Lashkar may have putÂ a stop to the return of the militants, but it hardly detracts from the significance of the mediumÂ beingÂ used by the families andÂ the state to woo militants back to the mainstream. And this medium is the social media, the alleged site of radicalisation andÂ militant recruitment in the Valley.
Even the Army chief General Bipin Rawat has blamed social media forÂ the trouble in the state.”Radicalisation is happening mainly because of the social media.We are trying to ensure that people are being weaned away from this kind of radicalisation,â General Rawat said in Jammu earlier this year.
In April, the state government had imposed a month-long ban on 22 social media and instant messaging services in Kashmir to prevent their âmisuseâ. But the people soon found ways to circumvent it using Virtual Private Networks (VPNs).
But with several families coming forward to press for their sonsâ return on social media and the videos of the sobbing old mothers going viral, the game seems to have slightly changed. Now, the videos of the wailing mothers wanting their militant sons to return compete with those of the Kalashnikov-wielding youths which glamorise jihad and persuade many more to pick up the gun.
Will this make any major difference? Unlikely. There have been surrenders in Kashmir earlier and on a much bigger scale. For example, in 1993 a significant number of militantsÂ from some outfits like Ikhwan-ul-Muslimeen changed loyalties and formed the Valleyâs first pro-New Delhi counter-insurgency group.
The advent in 1993 ofÂ Kuka Parray, the first major pro-India insurgent leader, altered the landscape of militancy in the Valley. For three years, Parray ruled the Hajin-Bandipore belt of North Kashmir. Hundreds of militants and even civilians with alleged sympathy to secessionist militants were killed by Parrayâs men. This drastically increased the level of violence, triggering a massive internal displacement of people from rural to urban areas. The horror played out in abandon for five years until the Kargil war in 1998 when things returned to square one, with militants aided by fresh infiltration across LoC regaining the dominance.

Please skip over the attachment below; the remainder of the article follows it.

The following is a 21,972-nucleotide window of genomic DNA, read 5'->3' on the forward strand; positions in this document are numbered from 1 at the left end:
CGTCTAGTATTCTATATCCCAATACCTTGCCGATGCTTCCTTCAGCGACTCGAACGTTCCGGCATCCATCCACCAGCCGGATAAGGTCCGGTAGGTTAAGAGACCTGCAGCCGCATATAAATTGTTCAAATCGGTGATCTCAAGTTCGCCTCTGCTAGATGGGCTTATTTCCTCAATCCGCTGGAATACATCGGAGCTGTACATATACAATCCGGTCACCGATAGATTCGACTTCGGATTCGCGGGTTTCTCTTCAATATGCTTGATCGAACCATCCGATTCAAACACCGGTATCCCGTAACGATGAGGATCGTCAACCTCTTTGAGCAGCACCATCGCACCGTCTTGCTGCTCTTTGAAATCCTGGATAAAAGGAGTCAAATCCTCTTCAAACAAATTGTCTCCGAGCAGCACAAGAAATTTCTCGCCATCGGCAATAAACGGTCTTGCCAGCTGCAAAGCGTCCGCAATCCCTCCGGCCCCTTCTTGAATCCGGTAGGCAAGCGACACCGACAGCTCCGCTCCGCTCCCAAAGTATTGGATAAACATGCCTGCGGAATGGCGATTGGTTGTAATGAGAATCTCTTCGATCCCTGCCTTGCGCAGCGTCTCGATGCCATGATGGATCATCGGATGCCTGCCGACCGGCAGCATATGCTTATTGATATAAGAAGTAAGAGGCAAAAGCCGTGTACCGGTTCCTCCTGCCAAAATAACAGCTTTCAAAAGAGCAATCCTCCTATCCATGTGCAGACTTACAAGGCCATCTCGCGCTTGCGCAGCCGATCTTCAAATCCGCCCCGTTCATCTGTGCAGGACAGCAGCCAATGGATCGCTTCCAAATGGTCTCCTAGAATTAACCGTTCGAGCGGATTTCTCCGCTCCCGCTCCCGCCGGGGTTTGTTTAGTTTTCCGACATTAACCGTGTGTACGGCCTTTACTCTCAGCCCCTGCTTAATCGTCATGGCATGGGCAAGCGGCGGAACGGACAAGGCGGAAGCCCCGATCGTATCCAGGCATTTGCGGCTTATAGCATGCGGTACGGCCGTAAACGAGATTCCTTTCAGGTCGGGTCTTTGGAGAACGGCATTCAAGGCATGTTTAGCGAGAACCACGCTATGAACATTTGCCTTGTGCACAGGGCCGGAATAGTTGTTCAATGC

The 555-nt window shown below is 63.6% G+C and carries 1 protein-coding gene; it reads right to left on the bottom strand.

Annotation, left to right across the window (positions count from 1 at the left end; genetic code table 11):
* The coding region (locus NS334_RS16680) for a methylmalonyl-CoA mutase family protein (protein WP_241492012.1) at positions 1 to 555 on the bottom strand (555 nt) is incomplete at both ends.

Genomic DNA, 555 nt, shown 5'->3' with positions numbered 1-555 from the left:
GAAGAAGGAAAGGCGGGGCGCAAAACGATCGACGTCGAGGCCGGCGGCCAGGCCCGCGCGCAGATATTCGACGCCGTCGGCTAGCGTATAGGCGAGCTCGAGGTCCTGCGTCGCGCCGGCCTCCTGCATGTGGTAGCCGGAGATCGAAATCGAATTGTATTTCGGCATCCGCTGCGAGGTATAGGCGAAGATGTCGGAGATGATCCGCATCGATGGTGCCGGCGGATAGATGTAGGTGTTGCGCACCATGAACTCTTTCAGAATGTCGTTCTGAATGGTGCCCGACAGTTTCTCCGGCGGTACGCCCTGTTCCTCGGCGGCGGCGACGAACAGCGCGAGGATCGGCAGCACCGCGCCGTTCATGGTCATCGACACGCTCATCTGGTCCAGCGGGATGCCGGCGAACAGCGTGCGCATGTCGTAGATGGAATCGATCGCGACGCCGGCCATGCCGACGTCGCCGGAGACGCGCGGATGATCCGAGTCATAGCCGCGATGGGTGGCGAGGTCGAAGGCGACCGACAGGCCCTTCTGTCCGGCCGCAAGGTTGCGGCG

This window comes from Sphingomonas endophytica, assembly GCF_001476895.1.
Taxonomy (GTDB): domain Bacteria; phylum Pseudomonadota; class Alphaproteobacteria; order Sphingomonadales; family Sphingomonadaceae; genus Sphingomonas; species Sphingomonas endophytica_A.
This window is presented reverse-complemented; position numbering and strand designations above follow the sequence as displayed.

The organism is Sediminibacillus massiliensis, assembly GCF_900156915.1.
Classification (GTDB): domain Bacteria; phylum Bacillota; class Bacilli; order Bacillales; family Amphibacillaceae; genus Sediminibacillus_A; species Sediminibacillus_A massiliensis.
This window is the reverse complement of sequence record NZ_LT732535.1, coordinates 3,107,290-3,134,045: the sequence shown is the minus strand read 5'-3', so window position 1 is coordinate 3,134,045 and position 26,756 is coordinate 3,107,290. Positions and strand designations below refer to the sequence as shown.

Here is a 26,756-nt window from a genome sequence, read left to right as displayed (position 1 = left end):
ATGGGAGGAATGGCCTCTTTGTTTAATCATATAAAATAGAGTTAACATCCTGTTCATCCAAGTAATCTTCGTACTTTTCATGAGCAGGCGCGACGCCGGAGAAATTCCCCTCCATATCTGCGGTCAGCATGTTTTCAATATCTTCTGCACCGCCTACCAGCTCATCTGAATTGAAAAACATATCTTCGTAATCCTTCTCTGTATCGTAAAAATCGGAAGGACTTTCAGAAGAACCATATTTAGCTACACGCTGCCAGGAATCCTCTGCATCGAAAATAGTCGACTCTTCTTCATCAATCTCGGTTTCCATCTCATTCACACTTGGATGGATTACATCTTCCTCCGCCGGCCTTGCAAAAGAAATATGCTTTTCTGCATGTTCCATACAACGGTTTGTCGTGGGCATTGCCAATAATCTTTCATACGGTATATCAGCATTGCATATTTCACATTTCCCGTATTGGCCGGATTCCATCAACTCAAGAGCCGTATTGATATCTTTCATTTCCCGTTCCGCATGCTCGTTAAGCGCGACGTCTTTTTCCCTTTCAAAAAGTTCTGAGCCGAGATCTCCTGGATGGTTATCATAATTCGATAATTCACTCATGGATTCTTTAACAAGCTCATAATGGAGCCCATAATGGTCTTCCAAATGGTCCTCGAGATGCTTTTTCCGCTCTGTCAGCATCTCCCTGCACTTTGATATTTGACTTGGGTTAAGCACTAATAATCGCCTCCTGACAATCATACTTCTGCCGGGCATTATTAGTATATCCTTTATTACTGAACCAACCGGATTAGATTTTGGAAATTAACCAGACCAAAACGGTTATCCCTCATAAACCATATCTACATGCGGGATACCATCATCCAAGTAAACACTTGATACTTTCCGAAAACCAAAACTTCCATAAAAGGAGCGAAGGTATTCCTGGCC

However, at that time the number of militants in the Valley was several thousands. But now it is less than two hundred. So, every youth who chooses to give up the gun matters to the militant groups. And if the trend catches on a bit, it can pose an existential threat to the local militancy.
But that is very unlikely to happen. More so if the reports of the fresh recruitment are anything to go by. According to a recent estimate, around 41 youths have joined various militant outfits between July and October.Â Around 80 to 90 youths have joined militancy so far this year. A dozen youths have reportedly joined in November too, even while seven have been arrested and two have given up arms.
âA few families asking their wards to return is a welcome development. But we donât expect it to make a big difference,â said a police officer who didn’t wish to be named. âMilitancy demands a range of responses. We are doing all we can to ensure local youths are protectedâ.